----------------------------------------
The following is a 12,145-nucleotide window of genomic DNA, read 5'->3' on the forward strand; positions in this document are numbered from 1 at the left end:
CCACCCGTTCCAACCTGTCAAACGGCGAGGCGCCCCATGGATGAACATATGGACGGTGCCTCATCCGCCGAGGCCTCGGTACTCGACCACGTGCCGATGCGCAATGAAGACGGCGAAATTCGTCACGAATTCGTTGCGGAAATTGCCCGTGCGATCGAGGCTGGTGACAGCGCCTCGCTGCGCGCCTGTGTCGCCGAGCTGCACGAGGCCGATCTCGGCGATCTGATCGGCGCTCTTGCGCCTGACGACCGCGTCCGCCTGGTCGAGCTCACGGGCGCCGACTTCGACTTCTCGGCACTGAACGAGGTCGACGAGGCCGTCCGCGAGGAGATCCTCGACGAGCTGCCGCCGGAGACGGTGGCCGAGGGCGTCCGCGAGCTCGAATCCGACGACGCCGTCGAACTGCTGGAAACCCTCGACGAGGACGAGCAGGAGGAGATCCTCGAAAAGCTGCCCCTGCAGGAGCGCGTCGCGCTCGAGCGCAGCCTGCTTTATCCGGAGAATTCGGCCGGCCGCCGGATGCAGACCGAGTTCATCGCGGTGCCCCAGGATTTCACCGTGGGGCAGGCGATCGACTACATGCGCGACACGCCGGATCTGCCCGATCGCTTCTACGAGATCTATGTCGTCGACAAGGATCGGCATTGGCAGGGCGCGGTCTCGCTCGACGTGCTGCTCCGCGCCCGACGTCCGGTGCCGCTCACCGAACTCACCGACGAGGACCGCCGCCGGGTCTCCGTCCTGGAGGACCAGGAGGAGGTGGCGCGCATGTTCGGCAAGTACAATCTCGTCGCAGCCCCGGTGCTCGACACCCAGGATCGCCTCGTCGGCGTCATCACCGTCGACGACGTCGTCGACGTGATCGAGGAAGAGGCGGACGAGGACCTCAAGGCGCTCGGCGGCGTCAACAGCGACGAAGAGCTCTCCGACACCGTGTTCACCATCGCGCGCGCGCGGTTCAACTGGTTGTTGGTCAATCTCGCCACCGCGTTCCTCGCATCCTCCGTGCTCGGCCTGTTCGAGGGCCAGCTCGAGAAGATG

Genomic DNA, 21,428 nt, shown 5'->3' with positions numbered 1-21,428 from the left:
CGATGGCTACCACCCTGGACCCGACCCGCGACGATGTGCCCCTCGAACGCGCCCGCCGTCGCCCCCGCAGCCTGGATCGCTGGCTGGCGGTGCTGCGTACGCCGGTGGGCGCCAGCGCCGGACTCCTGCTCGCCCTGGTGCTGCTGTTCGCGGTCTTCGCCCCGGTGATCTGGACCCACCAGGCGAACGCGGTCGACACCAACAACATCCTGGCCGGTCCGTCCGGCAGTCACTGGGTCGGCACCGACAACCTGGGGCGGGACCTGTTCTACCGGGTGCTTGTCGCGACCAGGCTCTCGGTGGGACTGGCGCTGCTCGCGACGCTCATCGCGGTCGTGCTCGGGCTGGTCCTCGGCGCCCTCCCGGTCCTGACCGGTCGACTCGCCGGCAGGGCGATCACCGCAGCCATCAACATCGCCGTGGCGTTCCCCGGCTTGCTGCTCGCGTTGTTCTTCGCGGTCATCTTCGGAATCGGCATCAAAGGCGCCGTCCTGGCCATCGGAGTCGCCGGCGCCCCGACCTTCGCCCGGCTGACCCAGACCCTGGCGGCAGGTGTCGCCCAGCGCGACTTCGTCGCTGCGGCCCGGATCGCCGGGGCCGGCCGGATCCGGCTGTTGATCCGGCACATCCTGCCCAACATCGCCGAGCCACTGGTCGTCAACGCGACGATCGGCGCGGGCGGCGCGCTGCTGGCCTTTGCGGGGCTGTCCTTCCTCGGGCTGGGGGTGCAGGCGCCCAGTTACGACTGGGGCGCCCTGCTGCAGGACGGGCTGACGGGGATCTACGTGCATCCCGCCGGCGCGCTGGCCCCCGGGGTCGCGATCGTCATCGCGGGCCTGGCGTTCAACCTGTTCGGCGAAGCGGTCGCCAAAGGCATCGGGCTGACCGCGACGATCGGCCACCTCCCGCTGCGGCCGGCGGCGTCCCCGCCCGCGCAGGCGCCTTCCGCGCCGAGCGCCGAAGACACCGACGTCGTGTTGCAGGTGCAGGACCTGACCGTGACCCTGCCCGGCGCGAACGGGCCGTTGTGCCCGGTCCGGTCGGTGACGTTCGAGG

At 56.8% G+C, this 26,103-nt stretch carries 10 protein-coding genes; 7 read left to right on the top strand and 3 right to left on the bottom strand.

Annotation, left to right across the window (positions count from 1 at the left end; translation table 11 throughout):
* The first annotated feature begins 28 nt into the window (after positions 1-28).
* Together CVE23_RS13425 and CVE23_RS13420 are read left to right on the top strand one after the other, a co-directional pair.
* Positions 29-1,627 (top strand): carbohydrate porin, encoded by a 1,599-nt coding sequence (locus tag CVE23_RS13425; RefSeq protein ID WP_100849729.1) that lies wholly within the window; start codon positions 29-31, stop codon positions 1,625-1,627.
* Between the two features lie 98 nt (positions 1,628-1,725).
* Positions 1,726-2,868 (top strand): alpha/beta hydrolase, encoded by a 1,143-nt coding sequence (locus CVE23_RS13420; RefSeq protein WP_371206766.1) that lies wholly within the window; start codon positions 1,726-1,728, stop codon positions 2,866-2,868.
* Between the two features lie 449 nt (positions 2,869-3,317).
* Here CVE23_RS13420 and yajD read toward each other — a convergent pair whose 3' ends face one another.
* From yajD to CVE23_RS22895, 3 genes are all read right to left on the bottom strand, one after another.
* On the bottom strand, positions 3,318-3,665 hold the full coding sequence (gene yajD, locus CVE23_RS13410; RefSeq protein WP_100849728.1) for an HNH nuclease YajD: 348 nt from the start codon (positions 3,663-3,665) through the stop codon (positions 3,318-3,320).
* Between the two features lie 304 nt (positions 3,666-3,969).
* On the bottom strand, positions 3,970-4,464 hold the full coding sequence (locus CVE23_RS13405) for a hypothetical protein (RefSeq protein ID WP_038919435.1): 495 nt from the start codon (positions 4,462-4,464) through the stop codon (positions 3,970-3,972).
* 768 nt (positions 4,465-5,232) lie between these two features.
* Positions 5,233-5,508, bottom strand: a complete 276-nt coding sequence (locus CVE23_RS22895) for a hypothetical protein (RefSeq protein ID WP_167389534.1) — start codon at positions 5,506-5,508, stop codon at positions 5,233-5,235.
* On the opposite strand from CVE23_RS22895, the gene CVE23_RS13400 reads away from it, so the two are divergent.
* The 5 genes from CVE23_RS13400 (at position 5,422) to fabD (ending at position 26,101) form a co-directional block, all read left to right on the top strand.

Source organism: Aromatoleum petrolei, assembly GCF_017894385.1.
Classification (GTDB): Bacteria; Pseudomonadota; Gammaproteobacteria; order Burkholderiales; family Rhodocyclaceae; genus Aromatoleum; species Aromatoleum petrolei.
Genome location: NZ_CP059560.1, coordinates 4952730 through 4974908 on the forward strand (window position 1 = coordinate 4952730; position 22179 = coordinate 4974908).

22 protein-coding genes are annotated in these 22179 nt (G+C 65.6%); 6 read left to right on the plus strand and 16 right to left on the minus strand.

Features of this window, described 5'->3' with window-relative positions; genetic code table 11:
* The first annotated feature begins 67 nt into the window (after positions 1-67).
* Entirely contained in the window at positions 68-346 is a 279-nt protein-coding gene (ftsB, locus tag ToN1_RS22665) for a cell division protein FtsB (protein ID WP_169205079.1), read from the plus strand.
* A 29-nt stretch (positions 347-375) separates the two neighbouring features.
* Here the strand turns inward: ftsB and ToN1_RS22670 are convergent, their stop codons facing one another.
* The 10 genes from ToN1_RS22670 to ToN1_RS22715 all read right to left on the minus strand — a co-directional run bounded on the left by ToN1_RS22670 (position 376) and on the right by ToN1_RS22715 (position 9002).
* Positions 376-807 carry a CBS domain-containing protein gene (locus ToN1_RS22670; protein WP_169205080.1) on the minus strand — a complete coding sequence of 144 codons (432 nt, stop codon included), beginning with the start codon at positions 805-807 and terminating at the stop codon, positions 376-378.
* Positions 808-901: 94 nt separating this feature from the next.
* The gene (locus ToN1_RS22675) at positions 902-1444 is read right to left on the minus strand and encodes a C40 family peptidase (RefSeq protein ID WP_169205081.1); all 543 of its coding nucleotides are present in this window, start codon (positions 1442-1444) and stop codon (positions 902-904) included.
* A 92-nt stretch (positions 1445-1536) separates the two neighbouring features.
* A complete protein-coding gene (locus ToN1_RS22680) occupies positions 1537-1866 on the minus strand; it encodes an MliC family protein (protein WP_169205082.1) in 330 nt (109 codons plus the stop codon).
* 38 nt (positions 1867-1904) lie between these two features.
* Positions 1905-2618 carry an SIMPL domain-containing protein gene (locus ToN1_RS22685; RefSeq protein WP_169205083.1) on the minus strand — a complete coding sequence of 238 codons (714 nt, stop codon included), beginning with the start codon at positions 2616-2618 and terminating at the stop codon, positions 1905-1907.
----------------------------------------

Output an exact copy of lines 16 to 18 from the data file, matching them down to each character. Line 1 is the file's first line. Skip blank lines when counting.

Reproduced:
* Between the two features lie 304 nt (positions 3,666-3,969).
* On the bottom strand, positions 3,970-4,464 hold the full coding sequence (locus CVE23_RS13405) for a hypothetical protein (RefSeq protein ID WP_038919435.1): 495 nt from the start codon (positions 4,462-4,464) through the stop codon (positions 3,970-3,972).
* 768 nt (positions 4,465-5,232) lie between these two features.